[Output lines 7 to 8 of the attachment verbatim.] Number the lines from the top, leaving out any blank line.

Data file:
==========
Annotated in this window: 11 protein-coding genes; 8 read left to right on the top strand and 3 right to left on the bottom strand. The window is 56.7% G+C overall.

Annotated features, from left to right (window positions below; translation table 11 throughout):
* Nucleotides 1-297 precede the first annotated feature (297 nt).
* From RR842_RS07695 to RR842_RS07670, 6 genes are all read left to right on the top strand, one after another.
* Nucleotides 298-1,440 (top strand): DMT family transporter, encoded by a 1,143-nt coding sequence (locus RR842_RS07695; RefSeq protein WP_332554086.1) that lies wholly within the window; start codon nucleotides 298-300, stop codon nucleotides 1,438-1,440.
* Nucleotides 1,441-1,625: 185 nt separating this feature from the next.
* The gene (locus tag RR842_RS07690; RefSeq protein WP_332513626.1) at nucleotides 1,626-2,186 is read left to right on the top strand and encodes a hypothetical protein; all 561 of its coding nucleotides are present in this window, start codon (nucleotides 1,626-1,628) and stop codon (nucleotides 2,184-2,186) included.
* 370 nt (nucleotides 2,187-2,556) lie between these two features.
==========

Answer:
* The gene (locus tag RR842_RS07690; RefSeq protein WP_332513626.1) at nucleotides 1,626-2,186 is read left to right on the top strand and encodes a hypothetical protein; all 561 of its coding nucleotides are present in this window, start codon (nucleotides 1,626-1,628) and stop codon (nucleotides 2,184-2,186) included.
* 370 nt (nucleotides 2,187-2,556) lie between these two features.